The Overland Campaign was a series of battles in the Eastern Theater of the American Civil War. It took place during May and June of 1864. Union general Ulysses S. Grant wanted to defeat the Confederate Army of Northern Virginia, commanded by Robert E. Lee, and to capture the Confederate capital of Richmond, Virginia. The battles were some of the bloodiest battles of the war.
Background[change | change source]
In the spring of 1864, Grant had been appointed to command all Union armies. Grant's plan to end the war had several parts. Union General William Tecumseh Sherman's Atlanta Campaign and Grant's Overland Campaign were supported by other campaigns. They were all intended to keep Lee from reinforcing his main army. George Meade was still in (nominal) command of the Army of the Potomac, but there was little doubt Grant was in direct control of the army's movements.
Grant ordered General Franz Sigel to advance down the Shenandoah Valley[a] to prevent reinforcements and supplies from reaching Lee's army. Grant ordered Benjamin F. Butler's Union Army of the James to cut the rail lines between Richmond and Petersburg, Virginia. This interrupted Lee's main supply line. Grant wanted to force Lee to attack even though Lee had no reinforcements and few supplies.
The campaigns were all to start at the beginning of May. The Army of the Potomac crossed the Rapidan River on May 4, moving south towards The Wilderness[b] before Lee could attack them. But Lee attacked while Grant's army was still trying to move through the tangled forest. The Battle of the Wilderness started the campaign.
Battles[change | change source]
- Battle of the Wilderness (May 5th to May 7th), 29,800 casualties.
- Battle of Spotsylvania Court House (May 8th to May 21st), 30,000 casualties.
- Battle of North Anna (May 23rd to May 26th, 4,000 casualties.
- Battle of Cold Harbor (May 31st to June 12th), 15,500 casualties.
Notes[change | change source]
- In North America as well as many other places, "up" usually means going north; "down" means going south. Generally when someone says they are going "down" a valley, they usually mean moving in a southerly direction. However, the Shenandoah River flows from south to north so in this case going "down" the Shenandoah Valley would be traveling north.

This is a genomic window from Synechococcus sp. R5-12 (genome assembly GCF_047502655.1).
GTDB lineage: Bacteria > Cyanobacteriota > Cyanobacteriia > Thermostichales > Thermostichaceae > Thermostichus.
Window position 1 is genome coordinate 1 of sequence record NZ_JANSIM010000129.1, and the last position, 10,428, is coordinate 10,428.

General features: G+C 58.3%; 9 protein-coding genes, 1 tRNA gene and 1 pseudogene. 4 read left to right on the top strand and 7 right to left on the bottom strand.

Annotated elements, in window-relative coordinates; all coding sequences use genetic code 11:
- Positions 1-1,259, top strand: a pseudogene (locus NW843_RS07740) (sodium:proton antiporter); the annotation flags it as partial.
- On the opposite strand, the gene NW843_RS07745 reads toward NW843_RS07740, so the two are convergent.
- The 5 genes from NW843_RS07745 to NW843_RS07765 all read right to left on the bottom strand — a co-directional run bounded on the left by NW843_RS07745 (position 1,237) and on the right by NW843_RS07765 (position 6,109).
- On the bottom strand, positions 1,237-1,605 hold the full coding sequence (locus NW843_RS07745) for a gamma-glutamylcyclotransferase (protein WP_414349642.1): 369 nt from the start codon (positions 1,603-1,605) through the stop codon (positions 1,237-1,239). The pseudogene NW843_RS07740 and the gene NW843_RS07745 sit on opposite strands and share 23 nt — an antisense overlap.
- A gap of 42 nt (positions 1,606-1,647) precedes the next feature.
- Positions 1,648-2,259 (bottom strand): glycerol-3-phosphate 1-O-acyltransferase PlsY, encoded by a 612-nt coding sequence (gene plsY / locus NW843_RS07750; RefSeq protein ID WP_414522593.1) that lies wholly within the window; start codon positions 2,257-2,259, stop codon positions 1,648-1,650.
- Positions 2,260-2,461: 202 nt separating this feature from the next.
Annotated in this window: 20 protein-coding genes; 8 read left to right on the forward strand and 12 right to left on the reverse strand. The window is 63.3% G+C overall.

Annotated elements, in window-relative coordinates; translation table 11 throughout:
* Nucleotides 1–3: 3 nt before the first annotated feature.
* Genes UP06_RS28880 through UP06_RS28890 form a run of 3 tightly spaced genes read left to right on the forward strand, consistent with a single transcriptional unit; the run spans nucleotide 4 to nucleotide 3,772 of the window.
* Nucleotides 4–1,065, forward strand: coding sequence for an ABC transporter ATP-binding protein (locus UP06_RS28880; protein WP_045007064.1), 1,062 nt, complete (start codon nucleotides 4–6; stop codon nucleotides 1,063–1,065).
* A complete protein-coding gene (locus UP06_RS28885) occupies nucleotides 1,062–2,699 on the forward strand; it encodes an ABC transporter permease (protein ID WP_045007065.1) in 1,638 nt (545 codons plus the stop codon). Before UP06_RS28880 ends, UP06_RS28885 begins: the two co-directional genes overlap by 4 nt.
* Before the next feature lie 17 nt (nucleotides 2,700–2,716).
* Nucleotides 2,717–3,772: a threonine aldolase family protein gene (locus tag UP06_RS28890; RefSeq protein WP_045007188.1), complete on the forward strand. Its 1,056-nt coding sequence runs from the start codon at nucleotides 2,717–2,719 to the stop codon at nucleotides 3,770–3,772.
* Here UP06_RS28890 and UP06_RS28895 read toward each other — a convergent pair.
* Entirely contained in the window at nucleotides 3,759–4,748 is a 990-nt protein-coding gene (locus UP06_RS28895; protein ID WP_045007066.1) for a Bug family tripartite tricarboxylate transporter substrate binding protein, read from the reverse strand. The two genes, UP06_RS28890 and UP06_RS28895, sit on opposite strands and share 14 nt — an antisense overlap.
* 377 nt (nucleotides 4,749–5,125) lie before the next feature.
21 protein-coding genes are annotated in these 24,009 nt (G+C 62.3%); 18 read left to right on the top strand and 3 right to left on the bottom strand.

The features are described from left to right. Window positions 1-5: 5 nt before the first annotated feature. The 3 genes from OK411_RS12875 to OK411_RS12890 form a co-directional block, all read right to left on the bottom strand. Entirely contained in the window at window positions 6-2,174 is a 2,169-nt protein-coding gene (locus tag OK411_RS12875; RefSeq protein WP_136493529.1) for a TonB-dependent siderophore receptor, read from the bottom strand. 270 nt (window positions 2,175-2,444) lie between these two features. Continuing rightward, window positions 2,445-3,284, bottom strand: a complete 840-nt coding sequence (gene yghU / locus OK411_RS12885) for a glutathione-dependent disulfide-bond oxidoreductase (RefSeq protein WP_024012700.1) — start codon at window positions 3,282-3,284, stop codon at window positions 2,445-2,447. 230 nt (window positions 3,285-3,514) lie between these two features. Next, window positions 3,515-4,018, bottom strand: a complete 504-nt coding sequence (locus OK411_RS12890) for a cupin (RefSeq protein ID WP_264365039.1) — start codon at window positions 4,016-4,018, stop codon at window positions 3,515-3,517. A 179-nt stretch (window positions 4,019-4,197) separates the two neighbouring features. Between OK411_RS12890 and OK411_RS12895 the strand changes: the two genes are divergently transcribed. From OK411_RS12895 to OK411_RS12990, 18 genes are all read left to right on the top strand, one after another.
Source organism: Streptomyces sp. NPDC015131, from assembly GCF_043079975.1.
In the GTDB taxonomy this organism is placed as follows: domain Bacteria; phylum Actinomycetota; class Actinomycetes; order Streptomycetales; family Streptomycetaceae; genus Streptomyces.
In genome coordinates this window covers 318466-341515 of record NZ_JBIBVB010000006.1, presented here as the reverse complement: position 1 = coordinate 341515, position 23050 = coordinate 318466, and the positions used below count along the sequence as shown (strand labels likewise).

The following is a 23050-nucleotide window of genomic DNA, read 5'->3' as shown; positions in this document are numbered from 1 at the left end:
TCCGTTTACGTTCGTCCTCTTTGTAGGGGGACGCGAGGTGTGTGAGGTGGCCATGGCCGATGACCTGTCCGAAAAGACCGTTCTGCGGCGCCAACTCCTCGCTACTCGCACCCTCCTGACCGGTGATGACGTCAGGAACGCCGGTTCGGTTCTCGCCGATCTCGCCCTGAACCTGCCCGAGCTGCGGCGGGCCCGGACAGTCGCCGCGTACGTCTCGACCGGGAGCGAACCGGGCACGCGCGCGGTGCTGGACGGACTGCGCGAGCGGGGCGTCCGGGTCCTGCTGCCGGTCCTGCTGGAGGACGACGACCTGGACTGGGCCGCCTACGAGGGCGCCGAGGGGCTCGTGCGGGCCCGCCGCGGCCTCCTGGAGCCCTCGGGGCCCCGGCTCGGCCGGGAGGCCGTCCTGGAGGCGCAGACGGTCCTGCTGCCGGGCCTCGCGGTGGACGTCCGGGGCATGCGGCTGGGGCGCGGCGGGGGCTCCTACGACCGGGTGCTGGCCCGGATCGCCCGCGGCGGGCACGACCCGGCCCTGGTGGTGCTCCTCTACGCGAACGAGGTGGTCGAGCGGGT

- Virginia's Wilderness covers about 70 square miles (180 km2). Also called the "Wilderness of Spotsylvania", it occupies parts of modern Spotsylvania and Orange Counties in Virginia. Early settlers to the area had cut down most of the mature trees for powering the furnaces that processed iron ore. By the time of the Civil War, a thick tangled second growth forest had replaced the older forest. Not only were many parts of impossible to get through, visibility was very poor and there was no room for armies to maneuver. Despite this, two battles were fought here; the 1863 Battle of Chancellorsville and the Battle of the Wilderness in 1864. In both battles the fighting caused fires to start that trapped soldiers, especially those who had been wounded, many of whom were burned alive.
References[change | change source]
- Christopher Klein (7 May 2014). "Grant's Overland Campaign, 150 Years Ago". History in the Headlines. A&E Television Networks, LLC. Retrieved 18 October 2016.
- David W. Hogan Jr, The Overland Campaign, 4 May — 15 June 1864 (Washington, DC: Center of Military History, United States Army, 2014), pp. 10–16
- "Grant's Overland Campaign: History & Summary". Study.com. Retrieved 18 October 2016.
- J. Rickard. "U.S. Grant's 1864 Overland Campaign". Military History Encyclopedia on the Web. HistoryOfWar.org. Retrieved 18 October 2016.
- "north". The Free Dictionary. Farlex. Retrieved 1 September 2016.
- Charles R. Knight (Sumer, 2010). "Valley Thunder: The Battle of New Market". Civil War Trust. Retrieved 1 September 2016. Check date values in:
- "Just How Wild Was the Wilderness?". Civil War Trust. Retrieved 18 October 2016.
- "The Wilderness; Spotsylvania and Orange Counties, Virginia". Civil War Trust. Retrieved 18 October 2016.
- "The Overland Campaign of 1864". Civil War Trust. Retrieved 18 October 2016.
Other websites[change | change source]
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